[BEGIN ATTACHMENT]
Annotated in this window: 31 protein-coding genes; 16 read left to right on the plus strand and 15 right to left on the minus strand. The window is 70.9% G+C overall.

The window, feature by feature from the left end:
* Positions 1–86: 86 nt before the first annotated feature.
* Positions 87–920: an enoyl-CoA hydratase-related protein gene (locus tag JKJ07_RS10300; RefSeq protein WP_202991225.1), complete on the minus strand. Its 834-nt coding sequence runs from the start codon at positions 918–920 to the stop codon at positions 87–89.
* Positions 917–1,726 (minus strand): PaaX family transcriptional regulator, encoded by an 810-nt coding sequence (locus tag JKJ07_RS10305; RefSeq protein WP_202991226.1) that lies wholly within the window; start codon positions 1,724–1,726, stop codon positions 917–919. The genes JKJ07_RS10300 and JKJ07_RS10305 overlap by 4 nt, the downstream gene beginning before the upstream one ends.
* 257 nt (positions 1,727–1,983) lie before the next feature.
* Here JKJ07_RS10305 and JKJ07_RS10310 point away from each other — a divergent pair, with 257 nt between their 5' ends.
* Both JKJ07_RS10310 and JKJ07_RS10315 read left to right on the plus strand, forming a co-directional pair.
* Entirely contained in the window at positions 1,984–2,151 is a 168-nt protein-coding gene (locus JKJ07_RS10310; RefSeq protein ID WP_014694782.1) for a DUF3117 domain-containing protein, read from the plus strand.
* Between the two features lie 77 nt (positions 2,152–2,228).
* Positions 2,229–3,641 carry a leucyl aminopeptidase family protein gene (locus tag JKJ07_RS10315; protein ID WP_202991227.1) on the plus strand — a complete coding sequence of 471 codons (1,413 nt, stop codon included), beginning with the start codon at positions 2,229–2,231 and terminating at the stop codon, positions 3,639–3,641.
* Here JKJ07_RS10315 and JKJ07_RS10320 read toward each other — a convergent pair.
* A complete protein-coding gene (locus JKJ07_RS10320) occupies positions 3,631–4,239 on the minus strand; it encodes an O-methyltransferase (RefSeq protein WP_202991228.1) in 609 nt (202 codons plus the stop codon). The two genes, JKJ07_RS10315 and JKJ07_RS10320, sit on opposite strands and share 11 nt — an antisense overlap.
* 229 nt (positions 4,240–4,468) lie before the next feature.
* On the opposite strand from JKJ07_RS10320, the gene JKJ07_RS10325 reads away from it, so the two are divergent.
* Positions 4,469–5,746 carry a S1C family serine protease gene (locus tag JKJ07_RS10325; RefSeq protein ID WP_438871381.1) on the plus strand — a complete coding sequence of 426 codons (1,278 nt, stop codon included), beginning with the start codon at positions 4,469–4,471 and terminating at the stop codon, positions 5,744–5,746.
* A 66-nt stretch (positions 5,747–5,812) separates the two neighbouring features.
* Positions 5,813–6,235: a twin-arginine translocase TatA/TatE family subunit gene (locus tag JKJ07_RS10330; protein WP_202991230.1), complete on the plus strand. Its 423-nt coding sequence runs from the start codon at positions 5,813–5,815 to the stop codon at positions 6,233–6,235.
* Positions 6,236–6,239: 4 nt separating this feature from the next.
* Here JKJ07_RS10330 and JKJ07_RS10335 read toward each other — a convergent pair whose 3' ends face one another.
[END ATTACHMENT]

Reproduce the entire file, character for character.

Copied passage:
Annotated in this window: 31 protein-coding genes; 16 read left to right on the plus strand and 15 right to left on the minus strand. The window is 70.9% G+C overall.

The window, feature by feature from the left end:
* Positions 1–86: 86 nt before the first annotated feature.
* Positions 87–920: an enoyl-CoA hydratase-related protein gene (locus tag JKJ07_RS10300; RefSeq protein WP_202991225.1), complete on the minus strand. Its 834-nt coding sequence runs from the start codon at positions 918–920 to the stop codon at positions 87–89.
* Positions 917–1,726 (minus strand): PaaX family transcriptional regulator, encoded by an 810-nt coding sequence (locus tag JKJ07_RS10305; RefSeq protein WP_202991226.1) that lies wholly within the window; start codon positions 1,724–1,726, stop codon positions 917–919. The genes JKJ07_RS10300 and JKJ07_RS10305 overlap by 4 nt, the downstream gene beginning before the upstream one ends.
* 257 nt (positions 1,727–1,983) lie before the next feature.
* Here JKJ07_RS10305 and JKJ07_RS10310 point away from each other — a divergent pair, with 257 nt between their 5' ends.
* Both JKJ07_RS10310 and JKJ07_RS10315 read left to right on the plus strand, forming a co-directional pair.
* Entirely contained in the window at positions 1,984–2,151 is a 168-nt protein-coding gene (locus JKJ07_RS10310; RefSeq protein ID WP_014694782.1) for a DUF3117 domain-containing protein, read from the plus strand.
* Between the two features lie 77 nt (positions 2,152–2,228).
* Positions 2,229–3,641 carry a leucyl aminopeptidase family protein gene (locus tag JKJ07_RS10315; protein ID WP_202991227.1) on the plus strand — a complete coding sequence of 471 codons (1,413 nt, stop codon included), beginning with the start codon at positions 2,229–2,231 and terminating at the stop codon, positions 3,639–3,641.
* Here JKJ07_RS10315 and JKJ07_RS10320 read toward each other — a convergent pair.
* A complete protein-coding gene (locus JKJ07_RS10320) occupies positions 3,631–4,239 on the minus strand; it encodes an O-methyltransferase (RefSeq protein WP_202991228.1) in 609 nt (202 codons plus the stop codon). The two genes, JKJ07_RS10315 and JKJ07_RS10320, sit on opposite strands and share 11 nt — an antisense overlap.
* 229 nt (positions 4,240–4,468) lie before the next feature.
* On the opposite strand from JKJ07_RS10320, the gene JKJ07_RS10325 reads away from it, so the two are divergent.
* Positions 4,469–5,746 carry a S1C family serine protease gene (locus tag JKJ07_RS10325; RefSeq protein ID WP_438871381.1) on the plus strand — a complete coding sequence of 426 codons (1,278 nt, stop codon included), beginning with the start codon at positions 4,469–4,471 and terminating at the stop codon, positions 5,744–5,746.
* A 66-nt stretch (positions 5,747–5,812) separates the two neighbouring features.
* Positions 5,813–6,235: a twin-arginine translocase TatA/TatE family subunit gene (locus tag JKJ07_RS10330; protein WP_202991230.1), complete on the plus strand. Its 423-nt coding sequence runs from the start codon at positions 5,813–5,815 to the stop codon at positions 6,233–6,235.
* Positions 6,236–6,239: 4 nt separating this feature from the next.
* Here JKJ07_RS10330 and JKJ07_RS10335 read toward each other — a convergent pair whose 3' ends face one another.